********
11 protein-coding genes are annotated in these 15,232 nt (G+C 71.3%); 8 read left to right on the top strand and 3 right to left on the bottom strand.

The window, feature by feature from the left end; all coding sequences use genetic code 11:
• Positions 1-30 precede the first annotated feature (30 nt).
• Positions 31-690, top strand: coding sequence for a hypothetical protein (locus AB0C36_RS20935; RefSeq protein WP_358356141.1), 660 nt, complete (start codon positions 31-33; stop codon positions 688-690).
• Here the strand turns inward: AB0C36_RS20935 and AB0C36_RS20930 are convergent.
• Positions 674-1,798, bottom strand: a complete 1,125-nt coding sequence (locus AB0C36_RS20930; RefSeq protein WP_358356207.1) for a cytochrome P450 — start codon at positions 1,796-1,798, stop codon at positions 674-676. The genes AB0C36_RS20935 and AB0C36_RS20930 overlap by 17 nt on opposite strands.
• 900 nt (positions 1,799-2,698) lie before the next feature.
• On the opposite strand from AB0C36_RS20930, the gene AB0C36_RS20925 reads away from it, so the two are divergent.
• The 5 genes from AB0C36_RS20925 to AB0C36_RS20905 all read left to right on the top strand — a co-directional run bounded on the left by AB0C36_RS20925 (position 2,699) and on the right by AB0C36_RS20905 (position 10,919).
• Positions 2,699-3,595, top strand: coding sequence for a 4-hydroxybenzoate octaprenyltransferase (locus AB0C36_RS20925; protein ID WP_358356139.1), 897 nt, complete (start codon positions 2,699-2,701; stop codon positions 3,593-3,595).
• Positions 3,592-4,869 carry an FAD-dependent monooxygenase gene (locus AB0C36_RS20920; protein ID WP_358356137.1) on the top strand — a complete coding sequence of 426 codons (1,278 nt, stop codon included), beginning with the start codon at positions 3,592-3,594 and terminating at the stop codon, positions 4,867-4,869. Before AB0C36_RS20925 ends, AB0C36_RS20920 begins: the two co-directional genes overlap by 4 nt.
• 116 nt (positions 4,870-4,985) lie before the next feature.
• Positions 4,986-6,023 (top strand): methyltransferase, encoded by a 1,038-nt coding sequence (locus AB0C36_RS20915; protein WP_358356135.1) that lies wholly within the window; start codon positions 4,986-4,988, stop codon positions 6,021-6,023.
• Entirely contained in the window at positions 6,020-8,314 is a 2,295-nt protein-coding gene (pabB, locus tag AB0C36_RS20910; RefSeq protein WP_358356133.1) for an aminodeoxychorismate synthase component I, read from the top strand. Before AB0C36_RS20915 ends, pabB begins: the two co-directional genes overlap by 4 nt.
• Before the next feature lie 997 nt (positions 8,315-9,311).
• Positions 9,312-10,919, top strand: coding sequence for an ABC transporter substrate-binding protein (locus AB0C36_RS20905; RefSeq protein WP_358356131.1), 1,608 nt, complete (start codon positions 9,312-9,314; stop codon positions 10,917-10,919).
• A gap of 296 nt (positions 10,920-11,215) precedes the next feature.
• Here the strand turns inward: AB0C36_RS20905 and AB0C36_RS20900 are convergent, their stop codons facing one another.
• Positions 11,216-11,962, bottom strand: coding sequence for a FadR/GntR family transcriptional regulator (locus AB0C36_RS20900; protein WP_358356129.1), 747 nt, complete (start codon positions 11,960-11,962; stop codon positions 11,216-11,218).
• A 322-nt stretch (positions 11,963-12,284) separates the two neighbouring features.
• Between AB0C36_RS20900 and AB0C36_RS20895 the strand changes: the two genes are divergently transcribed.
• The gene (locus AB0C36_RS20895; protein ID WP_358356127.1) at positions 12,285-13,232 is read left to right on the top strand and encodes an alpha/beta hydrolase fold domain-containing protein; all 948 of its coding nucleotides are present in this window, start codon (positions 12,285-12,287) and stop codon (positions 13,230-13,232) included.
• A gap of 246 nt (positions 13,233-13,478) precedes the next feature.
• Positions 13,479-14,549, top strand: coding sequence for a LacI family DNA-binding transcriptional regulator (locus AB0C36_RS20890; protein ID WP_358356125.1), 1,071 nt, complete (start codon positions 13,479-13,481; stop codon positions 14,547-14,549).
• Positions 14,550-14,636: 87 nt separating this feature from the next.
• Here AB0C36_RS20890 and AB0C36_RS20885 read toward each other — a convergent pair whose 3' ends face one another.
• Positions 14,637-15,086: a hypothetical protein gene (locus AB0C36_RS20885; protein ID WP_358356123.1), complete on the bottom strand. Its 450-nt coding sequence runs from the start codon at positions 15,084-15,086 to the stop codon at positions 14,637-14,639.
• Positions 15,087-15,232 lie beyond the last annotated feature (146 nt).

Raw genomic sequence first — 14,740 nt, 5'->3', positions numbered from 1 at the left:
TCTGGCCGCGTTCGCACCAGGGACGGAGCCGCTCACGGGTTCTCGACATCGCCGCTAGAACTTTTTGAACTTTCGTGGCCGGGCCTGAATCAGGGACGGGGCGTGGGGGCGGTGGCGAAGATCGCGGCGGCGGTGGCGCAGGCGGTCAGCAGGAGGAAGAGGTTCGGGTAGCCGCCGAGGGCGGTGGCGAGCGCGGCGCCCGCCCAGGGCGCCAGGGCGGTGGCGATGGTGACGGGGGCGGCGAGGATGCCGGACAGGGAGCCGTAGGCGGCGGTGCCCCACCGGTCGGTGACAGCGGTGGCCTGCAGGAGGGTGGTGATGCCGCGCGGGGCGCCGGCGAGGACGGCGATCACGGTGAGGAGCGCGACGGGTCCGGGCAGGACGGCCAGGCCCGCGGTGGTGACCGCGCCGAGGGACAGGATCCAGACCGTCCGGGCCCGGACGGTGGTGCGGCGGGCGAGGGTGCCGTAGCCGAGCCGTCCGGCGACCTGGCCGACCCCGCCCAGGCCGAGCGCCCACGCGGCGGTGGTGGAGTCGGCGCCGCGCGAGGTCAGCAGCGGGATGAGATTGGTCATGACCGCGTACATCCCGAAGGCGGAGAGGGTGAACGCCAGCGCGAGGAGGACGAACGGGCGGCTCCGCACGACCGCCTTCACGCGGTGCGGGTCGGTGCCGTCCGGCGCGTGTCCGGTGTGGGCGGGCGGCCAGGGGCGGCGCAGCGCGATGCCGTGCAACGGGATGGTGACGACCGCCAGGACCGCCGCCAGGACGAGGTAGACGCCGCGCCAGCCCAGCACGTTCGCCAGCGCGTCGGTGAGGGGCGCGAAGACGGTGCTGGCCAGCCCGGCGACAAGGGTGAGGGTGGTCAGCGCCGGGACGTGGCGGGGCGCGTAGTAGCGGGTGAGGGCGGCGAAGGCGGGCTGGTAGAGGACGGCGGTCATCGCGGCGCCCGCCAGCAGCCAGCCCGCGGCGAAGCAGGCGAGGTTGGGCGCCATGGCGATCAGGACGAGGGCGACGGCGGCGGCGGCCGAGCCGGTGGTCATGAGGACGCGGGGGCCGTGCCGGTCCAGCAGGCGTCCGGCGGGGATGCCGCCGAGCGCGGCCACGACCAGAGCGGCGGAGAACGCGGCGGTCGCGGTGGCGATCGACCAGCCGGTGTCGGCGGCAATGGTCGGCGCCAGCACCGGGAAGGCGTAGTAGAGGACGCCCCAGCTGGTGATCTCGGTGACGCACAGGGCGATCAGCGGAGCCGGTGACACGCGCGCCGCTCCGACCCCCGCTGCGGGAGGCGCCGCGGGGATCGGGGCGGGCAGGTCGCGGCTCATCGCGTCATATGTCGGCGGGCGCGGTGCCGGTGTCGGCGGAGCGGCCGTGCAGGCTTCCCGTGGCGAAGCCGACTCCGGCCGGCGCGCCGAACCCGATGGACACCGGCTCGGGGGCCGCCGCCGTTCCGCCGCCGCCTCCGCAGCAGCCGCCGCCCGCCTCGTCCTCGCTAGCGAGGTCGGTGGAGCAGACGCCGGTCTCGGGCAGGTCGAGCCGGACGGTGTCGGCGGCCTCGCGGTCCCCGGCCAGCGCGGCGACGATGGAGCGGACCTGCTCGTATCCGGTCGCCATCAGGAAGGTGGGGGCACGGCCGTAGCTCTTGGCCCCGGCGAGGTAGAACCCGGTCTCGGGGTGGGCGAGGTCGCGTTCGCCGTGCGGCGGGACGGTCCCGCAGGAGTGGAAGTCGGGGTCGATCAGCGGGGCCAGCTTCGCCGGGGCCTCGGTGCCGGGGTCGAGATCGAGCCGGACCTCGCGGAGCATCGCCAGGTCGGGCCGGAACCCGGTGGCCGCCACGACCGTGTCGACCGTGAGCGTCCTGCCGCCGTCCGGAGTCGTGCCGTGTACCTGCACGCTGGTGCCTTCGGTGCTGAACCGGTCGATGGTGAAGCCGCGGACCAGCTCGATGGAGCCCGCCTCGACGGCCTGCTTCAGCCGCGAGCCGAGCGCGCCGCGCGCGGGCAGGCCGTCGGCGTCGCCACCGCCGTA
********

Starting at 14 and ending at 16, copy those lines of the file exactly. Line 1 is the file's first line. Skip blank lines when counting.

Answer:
• Entirely contained in the window at positions 6,020-8,314 is a 2,295-nt protein-coding gene (pabB, locus tag AB0C36_RS20910; RefSeq protein WP_358356133.1) for an aminodeoxychorismate synthase component I, read from the top strand. Before AB0C36_RS20915 ends, pabB begins: the two co-directional genes overlap by 4 nt.
• Before the next feature lie 997 nt (positions 8,315-9,311).
• Positions 9,312-10,919, top strand: coding sequence for an ABC transporter substrate-binding protein (locus AB0C36_RS20905; RefSeq protein WP_358356131.1), 1,608 nt, complete (start codon positions 9,312-9,314; stop codon positions 10,917-10,919).